Animal & Bylaw Services, the Calgary Fire Department and the Calgary Humane Society are reminding pet owners that leaving dogs, unattended in hot vehicles puts them at serious risk of heatstroke.
“The temperature can rise so fast in a vehicle, it’s not safe for dogs to be left for any amount of time in hot weather,” said Bill Bruce, Director, Animal & Bylaw Services. “Just think how hot your car is when you return to it even after 15 or 20 minutes. No animal should be left in conditions like that.”
Calgary’s Responsible Pet Ownership Bylaw states that pets can’t be left unattended in a vehicle if the weather conditions are not suitable. This applies to both hot and cold conditions. On a day where the outside temperature is 29 degrees, it takes only ten minutes for the interior of a vehicle to heat up to approximately 39 degrees. Within 30 minutes, the temperature inside of that same car can reach an unbearable 49 degrees. Dogs do not have sweat glands and primarily use panting as a means of cooling down which is much less efficient than sweating. In a very short period of time, a dog with a high body temperature can suffer critical damage to his nervous system, heart, liver and brain.
From July 1-16, Animal & Bylaw Services responded to 65 complaints of an animal in distress in a vehicle. That’s more than double the 31 received over the same period last year.
Many complaints are resolved by the time an officer gets to the scene, but of the most recent complaints, four resulted in charges being laid against the dog owners. In one case, the owner of two dogs was issued a court summons for each pet after admitting to leaving them in the car for an hour and 15 minutes while the temperature outside was 31 degrees. Another dog owner was charged after leaving a dog in the car during a fitness class. A fire crew was dispatched and rescued the dog from the car and a Bylaw officer took the dog for a veterinary check up before returning the pet to the owner. The Calgary Fire Department is routinely dispatched if an animal needs to be freed from a hot vehicle and the owner can’t immediately be located.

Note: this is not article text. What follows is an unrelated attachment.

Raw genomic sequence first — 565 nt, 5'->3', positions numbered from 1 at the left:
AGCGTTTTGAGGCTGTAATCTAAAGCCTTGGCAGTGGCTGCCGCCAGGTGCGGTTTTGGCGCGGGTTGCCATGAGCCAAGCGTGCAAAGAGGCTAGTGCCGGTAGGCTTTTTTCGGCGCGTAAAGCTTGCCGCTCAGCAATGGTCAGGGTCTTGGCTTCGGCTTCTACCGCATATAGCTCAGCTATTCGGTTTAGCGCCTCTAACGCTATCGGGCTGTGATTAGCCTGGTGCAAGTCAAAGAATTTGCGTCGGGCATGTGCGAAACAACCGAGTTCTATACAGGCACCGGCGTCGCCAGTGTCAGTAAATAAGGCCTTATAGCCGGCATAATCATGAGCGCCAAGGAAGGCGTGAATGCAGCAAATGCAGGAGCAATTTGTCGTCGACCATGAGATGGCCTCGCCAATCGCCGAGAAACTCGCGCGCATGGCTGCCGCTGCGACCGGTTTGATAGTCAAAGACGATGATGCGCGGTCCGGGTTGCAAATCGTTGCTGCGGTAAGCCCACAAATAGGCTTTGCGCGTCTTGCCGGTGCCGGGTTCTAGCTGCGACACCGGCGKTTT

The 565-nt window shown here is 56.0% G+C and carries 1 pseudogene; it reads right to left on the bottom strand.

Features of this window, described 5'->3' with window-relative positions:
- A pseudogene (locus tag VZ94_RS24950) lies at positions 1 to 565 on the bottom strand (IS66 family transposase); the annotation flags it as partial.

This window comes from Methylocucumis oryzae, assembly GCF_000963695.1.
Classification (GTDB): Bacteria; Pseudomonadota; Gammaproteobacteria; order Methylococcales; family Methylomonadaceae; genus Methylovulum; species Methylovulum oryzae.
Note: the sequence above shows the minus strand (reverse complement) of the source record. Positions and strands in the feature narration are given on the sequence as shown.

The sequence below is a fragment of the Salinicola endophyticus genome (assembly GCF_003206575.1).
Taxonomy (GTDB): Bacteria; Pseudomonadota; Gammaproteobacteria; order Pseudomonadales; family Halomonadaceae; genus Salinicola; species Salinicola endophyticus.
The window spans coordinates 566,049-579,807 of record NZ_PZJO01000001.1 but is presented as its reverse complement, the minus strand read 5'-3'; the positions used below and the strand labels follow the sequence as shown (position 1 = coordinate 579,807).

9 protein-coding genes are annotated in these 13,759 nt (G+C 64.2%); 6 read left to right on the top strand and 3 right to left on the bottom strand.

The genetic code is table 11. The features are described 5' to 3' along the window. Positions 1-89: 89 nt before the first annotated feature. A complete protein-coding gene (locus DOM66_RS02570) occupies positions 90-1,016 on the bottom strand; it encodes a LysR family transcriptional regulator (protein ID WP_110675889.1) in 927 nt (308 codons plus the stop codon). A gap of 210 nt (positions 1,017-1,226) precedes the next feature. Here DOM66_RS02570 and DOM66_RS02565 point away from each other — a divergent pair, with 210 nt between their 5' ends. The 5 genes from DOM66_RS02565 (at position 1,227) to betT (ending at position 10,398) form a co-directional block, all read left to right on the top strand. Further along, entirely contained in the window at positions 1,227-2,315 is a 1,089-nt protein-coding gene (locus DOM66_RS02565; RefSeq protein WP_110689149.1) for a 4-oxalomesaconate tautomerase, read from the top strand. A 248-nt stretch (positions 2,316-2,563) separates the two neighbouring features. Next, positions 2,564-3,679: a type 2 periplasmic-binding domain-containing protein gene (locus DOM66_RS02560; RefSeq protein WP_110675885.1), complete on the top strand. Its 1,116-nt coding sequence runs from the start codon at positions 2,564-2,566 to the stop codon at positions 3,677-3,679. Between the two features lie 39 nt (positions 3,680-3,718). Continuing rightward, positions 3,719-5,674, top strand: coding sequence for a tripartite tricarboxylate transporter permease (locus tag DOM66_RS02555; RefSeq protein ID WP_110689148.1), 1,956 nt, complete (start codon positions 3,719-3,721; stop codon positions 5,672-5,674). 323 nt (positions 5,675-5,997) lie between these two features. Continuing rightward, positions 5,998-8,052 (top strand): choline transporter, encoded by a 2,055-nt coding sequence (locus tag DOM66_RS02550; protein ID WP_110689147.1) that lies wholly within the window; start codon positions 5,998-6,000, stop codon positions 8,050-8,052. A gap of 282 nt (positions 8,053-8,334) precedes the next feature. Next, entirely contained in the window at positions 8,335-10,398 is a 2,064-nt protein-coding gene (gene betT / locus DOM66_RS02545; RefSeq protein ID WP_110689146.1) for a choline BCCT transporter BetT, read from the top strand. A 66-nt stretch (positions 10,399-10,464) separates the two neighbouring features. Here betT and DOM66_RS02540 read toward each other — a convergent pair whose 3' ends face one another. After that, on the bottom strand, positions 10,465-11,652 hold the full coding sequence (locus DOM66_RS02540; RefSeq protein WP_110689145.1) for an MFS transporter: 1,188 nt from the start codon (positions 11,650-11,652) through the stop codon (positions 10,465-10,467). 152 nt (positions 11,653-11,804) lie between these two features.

“Fire crews are often the first responders to these calls and we understand firsthand how quickly pets can overheat and sustain serious, life threatening injuries or death,” said Jayson Doyscher, Public Information Officer with the Calgary Fire Department.
“We work closely with Animal & Bylaw Services on these calls and we urge pet owners to ensure the health and safety of their pets by not leaving them unattended in their vehicles.”
Animal & Bylaw Services, the Fire Department and the Calgary Humane Society suggest that on hot days, pet owners leave their dogs safely at home where they're comfortable. On cooler days, if a quick errand results in a dog being left for a short period of time unattended in a vehicle, the windows must be left open to allow suitable ventilation. The windows must not be open so wide that the dog has contact with people outside of the vehicle. It’s also recommended that water be left in the car for the dog to access.
If Calgarians do see an animal in a vehicle in distress, they are encouraged to call 3-1-1. These are treated as urgent requests and a Bylaw Officer will be dispatched to the scene to follow up on the complaint.